https://www.economist.com/middle-east-a … -theocracy

Above is one quick example of the many articles over the past decade or so that cite increasing frustration with clerical rule and esp. urban young people turning against it. I realise most of the support was, is and will remain in rural areas, but I expect this trend to continue and spread.

Last edited by Larssen (2019-05-23 06:49:11)

uziq
Member
+248|2022
yes, said rural majority being the whole reason for the overthrowing of the bourgeois and increasingly secular iran of the shah ...
SuperJail Warden
Member
+295|2290
It's ridiculous to think that just because the people don't like their government that they will like is instead. I don't think the Iranians are going to reject decades of anti-semitism and anti-americanism just because they changed political systems.

It's like people in China thinking that if Trump was overthrown by Bernie Sanders and socialism became the state ideology we would suddenly like China or see eye to eye over our long-standing issues.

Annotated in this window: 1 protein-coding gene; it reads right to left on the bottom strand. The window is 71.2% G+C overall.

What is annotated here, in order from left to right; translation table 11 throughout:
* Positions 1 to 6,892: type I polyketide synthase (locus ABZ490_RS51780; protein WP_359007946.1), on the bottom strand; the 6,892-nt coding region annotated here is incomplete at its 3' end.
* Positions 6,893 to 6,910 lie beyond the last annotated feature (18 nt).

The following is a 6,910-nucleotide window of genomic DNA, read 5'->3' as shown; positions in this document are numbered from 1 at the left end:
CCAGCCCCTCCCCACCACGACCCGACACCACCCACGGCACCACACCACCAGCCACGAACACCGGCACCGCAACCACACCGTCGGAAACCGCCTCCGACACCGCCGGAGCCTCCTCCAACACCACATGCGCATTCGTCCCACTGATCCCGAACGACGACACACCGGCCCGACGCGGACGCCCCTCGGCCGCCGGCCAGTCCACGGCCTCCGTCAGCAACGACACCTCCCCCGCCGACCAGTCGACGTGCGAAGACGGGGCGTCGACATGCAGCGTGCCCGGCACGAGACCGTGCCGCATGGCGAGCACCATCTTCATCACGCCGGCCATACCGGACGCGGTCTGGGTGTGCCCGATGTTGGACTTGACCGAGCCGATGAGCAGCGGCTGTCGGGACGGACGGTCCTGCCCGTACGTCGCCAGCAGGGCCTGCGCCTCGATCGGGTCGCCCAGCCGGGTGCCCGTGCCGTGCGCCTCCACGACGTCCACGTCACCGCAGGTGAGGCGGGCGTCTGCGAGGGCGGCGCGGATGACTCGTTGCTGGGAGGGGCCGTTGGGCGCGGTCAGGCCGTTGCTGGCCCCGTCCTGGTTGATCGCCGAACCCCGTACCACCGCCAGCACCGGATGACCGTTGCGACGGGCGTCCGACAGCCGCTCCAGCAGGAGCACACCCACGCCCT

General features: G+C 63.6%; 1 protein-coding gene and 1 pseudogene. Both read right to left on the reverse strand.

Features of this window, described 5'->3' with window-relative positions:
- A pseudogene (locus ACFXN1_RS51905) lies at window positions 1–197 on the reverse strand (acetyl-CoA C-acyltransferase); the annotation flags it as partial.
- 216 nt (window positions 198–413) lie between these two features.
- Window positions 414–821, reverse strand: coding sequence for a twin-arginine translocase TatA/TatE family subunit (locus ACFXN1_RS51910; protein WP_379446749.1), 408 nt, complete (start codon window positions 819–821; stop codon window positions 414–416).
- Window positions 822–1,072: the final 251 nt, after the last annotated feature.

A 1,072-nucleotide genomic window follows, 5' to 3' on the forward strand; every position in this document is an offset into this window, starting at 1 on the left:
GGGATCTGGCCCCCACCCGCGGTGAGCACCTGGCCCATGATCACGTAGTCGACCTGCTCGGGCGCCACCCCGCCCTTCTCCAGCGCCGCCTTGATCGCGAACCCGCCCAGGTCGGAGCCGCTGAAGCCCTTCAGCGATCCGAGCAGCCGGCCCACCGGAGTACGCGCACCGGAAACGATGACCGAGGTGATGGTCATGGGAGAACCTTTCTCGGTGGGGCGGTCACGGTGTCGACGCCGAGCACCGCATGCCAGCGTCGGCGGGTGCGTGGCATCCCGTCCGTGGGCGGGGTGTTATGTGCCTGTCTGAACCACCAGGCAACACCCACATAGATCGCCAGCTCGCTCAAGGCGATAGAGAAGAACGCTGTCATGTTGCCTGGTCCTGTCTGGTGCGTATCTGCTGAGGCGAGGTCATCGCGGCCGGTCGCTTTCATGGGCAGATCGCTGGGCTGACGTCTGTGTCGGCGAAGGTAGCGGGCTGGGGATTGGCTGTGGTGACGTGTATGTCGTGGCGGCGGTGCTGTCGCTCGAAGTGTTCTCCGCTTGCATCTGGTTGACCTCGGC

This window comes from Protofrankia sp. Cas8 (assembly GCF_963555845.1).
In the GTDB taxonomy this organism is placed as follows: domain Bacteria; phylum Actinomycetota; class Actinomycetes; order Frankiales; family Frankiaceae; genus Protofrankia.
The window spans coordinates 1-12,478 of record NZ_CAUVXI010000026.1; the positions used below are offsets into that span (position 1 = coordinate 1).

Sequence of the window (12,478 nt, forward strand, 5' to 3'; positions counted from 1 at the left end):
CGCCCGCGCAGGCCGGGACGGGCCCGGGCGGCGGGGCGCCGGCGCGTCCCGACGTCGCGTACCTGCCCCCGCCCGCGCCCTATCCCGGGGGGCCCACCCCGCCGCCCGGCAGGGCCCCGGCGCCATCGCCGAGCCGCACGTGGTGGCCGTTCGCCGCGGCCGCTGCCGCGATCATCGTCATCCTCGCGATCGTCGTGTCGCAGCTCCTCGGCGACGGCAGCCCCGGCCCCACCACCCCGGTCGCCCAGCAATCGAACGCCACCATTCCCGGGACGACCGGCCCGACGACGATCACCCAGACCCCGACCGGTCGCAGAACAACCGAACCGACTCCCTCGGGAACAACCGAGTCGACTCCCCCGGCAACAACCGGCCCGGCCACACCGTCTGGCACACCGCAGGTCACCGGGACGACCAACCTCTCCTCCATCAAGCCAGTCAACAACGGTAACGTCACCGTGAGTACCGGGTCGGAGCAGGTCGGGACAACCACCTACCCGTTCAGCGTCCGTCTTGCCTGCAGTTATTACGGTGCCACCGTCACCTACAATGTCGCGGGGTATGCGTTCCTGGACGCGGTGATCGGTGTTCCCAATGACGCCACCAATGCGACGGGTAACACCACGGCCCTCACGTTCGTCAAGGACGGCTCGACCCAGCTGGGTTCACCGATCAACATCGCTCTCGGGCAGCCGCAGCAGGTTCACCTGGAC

uziq
Member
+248|2022
there’s long been a tacit compact in iran that a university-educated intelligentsia is allowed to flourish along with other urbanites so long as they don’t poke the ayatollah’s and clerics’ nest too much. i don’t think they will ever get beyond the usual frictions and protests. the weight of provincial inertia and shia islam is too strong.

i dated an argentinian-iranian girl, who was raised in the states, for a year and a bit. her father’s family’s emigration is the usual trajectory for dissidents. they prefer the hamptons to shiraz.

Last edited by uziq (2019-05-23 09:31:52)

Larssen
Member
+19|457
I don't see theocratic governance survive the current wave of globalisation & urbanisation.

Argentinian-Iranian sounds like a winning combo.
SuperJail Warden
Member
+295|2290
The uneven effects of globalization has lead many western countries to backslide into isolationist politics and authoritarian rhetoric. I wouldn't bet on globalization to save the day here there or anywhere.
Dilbert_X
The X stands for
+1,673|4676|eXtreme to the maX

Larssen wrote:

I don't see theocratic governance survive the current wave of globalisation & urbanisation.
Yes, ISIS spun out of the hipster trend.
Epstein didn't kill himself
Larssen
Member
+19|457

Dilbert_X wrote:

Larssen wrote:

I don't see theocratic governance survive the current wave of globalisation & urbanisation.
Yes, ISIS spun out of the hipster trend.